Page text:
“I knew that when I was doing it I wanted to dig in deep and do it right from the start,” Call said. “I didn’t want to write four of five books that weren’t very good, so I spent 10 years developing a story.”

Call wrote “Master of Sorrows” in 2011 for his master’s thesis at Harvard, where he studied literature and creative writing.

“Hearkening back to role-playing games, there was a one-armed character I developed who was an elf,” he said. “He lived in a society of grey elves who looked down on other elves.”

Everyone in that world hated the grey elves because of this racism, according to Call.

“So I wondered what it would be like for one of the grey elves to be born with a deformity in that society,” he said. “I developed that character, and he became an outsider and was ostracized.”

As Call began writing “Master of Sorrows,” he decided to get away from elves, but that character kept showing his face. So he changed the narrative to involve gods, and elemental magic.

Call looked at the differences between Western mythology, which features the elements of earth, fire water and air, and compared it to Eastern mythology, which is often centered around five elements — fire, water, wood, metal and earth.

“I thought if Eastern mythology could add more elements, I could go the other direction, and only use three,” he said. “So in my book, I have three gods who represent three elements, and then I added a metaphysical aspect.”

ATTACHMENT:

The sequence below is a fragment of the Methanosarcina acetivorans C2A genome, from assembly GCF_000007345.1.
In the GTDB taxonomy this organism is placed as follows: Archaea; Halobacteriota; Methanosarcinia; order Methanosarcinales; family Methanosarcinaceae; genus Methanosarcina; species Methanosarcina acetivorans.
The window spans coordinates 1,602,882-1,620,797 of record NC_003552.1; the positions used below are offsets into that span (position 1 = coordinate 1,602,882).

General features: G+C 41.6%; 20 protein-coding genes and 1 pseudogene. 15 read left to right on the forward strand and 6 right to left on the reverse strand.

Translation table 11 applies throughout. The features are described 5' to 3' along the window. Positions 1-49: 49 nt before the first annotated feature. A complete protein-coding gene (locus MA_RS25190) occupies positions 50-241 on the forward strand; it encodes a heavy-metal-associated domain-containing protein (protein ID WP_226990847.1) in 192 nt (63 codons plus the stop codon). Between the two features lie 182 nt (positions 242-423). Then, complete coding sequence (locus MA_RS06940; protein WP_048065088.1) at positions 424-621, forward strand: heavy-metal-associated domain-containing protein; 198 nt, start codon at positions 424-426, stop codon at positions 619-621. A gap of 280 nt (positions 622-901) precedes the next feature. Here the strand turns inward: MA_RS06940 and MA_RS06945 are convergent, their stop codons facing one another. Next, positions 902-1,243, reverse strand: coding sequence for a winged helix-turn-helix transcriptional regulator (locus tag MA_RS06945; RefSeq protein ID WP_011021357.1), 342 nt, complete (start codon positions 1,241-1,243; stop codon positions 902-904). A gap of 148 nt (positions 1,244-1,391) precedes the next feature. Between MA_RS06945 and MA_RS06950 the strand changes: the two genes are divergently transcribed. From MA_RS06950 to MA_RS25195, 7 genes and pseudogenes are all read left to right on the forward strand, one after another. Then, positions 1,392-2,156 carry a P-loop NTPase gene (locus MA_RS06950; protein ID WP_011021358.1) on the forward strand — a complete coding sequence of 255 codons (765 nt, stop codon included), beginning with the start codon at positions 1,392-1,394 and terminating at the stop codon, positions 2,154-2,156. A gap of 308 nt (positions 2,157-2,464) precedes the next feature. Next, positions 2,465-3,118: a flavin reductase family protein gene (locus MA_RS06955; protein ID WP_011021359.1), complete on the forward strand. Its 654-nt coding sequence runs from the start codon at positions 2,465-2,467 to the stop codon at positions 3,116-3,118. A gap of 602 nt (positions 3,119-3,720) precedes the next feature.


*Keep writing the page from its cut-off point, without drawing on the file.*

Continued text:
Call took 10 years to build the mythology that surrounds this ostracized character, Annev, whose name is derived from the Gaelic word “ainneamhag,” which means phoenix.

“I’ve taken a lot of the Gaelic language and turned these names and phrases into words that are pronounceable in English,” Call said. “Annev happens to be the reincarnation of one of the evil gods.”

When creating stories, Call, who also has a background in acting, doesn’t usually base his characters on people he knows. Instead, he draws on his training to figure out the motivations of his heroes and villains.

“I’m more likely to place myself in the character’s position and decide what I would do if I were them,” he said. “When doing this, I want people to empathize with the characters, whether they are heroes or dark lords.”

Once Call finished “Master of Sorrows,” he started Broomstick Monkey Games, and developed “Imperial Harvest,” a fantasy game that he released in 2015.

“I have been going back and forth between games and books since then,” he said.

Call’s love for the writing process, and his keen imagination, are what motivates him in his storytelling and game development.

“I enjoy outlining a story that I haven’t written, yet, because I get to play around and see where the pieces fit together,” he said. “I like plotting things out, and I can adjust my expectations when I do get to a draft.”

In addition to his books and games, Call, who looks up to authors such as David Eddings, Brandon Sanderson, Patrick Rothfus, Christopher Ruocchio and R.A. Salvatore, is also a screenplay writer and English teacher.

“I have written screenplays that have been paid for, but haven’t been made into movies, and I teach English to students in China online,” he said. “In high school, I decided to be a novelist, screenwriter, actor or teacher, and it’s satisfying to me to look around and realize that I’ve done all of that.”